ursulas_alcove: 19th century engraving of a woman using a drop spindle (Default)
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First no rain, then lotsa rain. Gardening, food preparation, cleaning, shopping for missing ingredients, and dyeing filled my week. Since the pipes need repair, no hose for us to use. We lugged water every evening to water the five upper tiers of garden, herb spiral, potted plants, four beds in the mandela, and porch plants. The front yard garden has a swale system and was well worth the effort of digging. It did not require any water as you can see.

Growth Explosion

The last week in June, we pulled in a couple of pounds of garlic. I found two more stragglers today. For us, that was a pretty good haul. Currently they are in a brown paper bag because the fruit flies were after them. Normally, they need to dry out a bit before being used or stored. Chronographia made hummus with some in the solar oven as well as roasting some with olive oil.

German Hardneck Garlic

It looks like the peas are almost done. Rhubarb continues to look good and produce. I made waffles this week with a rhubarb compote. Delicious! The Purple Queen beans are coming along nicely in front of the mandela. Skirret reseeded in that patch. I was rather surprised. I had a hard time growing it from seed. Now that we have plants, they seem to have acclimatized. The skirret wants to be a bushy border along a fence or maybe part of an Elizabethan knotwork garden. Pollinators love it. It is as tall as our baby peach tree.

Radishes joined the cabbage, turnips, and carrots from the food bank to make a tasty coleslaw. Tonight we had nettles with lamb's quarters and sauted onions in a ricotta cheese sauce over baked potatoes. Our potatoes are not ready to harvest yet. The Austrian Crescent were the early potatoes. Unfortunately, they were in the Martian deathray section of the garden. I have hopes we can recover something for next year's seed.

The basil and parsley seed from The Seed Guy sprouted and is doing well in the herb spiral. The hyssop is blooming purple but it tastes like French tarragon. It started branching as soon as it was trimmed. It grows bigger and bushier with each cutting. And more skirret that needs to be moved to a better location. We finally found rosemary at the food co-op. The quest was worth it. White yarrow is hiding in the back and doing well. Lettuce is hiding in the shade of the iris. Chives are still growing but not abundantly. Thai basil reseeded from last year. Here is this year's herb spiral.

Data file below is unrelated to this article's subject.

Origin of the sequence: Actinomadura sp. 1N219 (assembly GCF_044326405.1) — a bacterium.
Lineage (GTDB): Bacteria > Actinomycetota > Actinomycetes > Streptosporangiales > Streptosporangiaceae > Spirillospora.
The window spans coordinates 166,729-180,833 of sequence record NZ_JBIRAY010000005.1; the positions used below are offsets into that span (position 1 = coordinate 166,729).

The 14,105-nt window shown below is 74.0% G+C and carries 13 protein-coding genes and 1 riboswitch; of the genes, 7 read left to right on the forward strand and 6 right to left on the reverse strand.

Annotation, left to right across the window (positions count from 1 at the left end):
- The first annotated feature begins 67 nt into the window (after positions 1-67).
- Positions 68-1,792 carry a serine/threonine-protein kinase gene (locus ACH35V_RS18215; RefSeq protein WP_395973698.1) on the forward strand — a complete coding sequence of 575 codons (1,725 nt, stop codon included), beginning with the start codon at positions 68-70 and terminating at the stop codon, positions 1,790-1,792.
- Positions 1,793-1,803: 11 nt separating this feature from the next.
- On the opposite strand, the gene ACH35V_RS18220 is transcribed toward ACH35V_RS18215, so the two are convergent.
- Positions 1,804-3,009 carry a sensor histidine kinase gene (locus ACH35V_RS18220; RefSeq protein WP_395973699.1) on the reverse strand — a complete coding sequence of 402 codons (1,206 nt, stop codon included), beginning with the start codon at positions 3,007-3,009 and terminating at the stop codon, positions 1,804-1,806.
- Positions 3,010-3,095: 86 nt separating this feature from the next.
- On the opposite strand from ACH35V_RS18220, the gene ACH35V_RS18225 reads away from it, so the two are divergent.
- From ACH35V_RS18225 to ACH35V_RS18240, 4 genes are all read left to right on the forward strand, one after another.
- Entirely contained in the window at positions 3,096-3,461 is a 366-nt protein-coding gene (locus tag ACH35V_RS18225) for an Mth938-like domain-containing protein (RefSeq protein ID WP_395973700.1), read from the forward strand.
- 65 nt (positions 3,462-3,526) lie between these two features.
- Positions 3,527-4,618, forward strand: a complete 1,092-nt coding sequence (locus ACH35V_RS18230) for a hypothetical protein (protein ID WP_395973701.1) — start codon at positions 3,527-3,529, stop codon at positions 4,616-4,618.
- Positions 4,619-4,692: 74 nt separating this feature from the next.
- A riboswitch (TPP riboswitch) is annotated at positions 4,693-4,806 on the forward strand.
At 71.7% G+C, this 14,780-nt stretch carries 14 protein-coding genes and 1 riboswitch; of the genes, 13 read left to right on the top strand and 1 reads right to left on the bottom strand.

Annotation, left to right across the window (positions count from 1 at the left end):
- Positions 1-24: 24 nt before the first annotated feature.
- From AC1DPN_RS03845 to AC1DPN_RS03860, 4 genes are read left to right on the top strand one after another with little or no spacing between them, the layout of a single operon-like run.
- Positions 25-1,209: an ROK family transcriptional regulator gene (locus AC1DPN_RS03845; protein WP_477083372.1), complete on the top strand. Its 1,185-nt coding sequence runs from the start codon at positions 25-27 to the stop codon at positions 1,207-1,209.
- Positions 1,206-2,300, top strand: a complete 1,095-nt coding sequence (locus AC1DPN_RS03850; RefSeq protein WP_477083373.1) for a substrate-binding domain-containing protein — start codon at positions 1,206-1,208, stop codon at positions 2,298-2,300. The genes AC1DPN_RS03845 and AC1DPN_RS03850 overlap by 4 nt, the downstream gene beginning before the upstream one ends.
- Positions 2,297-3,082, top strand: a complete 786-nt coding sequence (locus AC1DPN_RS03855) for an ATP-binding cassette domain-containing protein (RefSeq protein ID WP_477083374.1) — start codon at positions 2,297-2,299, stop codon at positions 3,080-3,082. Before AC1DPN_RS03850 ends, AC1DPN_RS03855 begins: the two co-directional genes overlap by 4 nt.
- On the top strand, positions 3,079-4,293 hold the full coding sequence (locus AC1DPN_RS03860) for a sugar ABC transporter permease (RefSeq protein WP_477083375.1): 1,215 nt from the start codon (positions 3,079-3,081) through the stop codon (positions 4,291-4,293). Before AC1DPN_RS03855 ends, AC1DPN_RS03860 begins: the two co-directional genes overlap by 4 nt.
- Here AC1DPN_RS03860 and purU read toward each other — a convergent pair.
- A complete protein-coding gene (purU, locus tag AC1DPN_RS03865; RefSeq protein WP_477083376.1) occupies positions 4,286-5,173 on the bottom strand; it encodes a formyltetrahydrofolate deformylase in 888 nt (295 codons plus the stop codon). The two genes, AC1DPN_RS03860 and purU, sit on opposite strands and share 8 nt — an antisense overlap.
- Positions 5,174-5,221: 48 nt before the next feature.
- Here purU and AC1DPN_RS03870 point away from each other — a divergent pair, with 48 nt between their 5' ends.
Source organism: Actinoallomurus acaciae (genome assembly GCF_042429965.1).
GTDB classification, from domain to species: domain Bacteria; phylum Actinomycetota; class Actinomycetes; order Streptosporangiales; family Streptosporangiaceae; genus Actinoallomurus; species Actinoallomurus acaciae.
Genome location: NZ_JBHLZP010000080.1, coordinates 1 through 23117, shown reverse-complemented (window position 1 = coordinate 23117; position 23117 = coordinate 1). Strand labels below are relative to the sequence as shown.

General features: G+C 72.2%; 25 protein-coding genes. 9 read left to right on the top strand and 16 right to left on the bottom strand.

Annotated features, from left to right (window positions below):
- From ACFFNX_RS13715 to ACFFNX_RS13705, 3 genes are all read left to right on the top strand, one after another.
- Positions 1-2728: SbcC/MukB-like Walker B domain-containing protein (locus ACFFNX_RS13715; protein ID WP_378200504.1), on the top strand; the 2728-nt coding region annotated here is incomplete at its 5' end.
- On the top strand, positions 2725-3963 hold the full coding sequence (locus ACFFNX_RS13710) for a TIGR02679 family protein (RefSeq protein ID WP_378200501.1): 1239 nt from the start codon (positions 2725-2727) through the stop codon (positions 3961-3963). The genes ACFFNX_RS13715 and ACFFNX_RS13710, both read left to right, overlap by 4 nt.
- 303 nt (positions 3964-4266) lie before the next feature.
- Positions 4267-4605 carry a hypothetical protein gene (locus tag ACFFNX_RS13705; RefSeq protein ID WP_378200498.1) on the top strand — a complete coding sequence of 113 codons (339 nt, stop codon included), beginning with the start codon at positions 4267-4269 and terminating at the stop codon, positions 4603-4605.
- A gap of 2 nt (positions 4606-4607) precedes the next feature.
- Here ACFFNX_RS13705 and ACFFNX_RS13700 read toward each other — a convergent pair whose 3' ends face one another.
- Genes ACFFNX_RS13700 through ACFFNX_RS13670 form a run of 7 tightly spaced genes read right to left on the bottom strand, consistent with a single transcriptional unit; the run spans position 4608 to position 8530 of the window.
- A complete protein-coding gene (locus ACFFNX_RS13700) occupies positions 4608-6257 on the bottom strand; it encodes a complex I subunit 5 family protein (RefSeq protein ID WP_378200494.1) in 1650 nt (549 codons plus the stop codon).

image

The window box is a weird assortment this year. The catnip lives there year round but we managed a volunteer tomato and pumpkins as well. This is still the yellow finch's favorite place to perch. He has given up fighting his reflection and sits on top the open window. The second story box has a sunflower in it, making it hard to open the window.

image

Trimming and weeding are daily chores, giving me an excuse to get out and stretch. Today I pulled a lot of creeping charley, violets, and grass from the front. The butternut is taking over.

Squash takes over blueberry patch

The bees have been in the clover in the grass as well as the borage. The bunny loves the white clover too. He lets us get pretty close. He is itchy and stopped to scratch. No fear.

My new lawnmower

Meanwhile, I have been winding hemp yarn into balls and labelling it. Also skeining wool for dyebathes. Indigo is finished. Hoping the yarn will dry. It turned rainy this weekend. Cooler too. Nothing wants to dry out. Thread weight yarn has been mordanted. Now for the next round, madder. Getting ready for that on Monday. Bookkeeping is up next. Sales tax to file in several states.

Indigo
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ursulas_alcove: 19th century engraving of a woman using a drop spindle (Default)
ursulas_alcove

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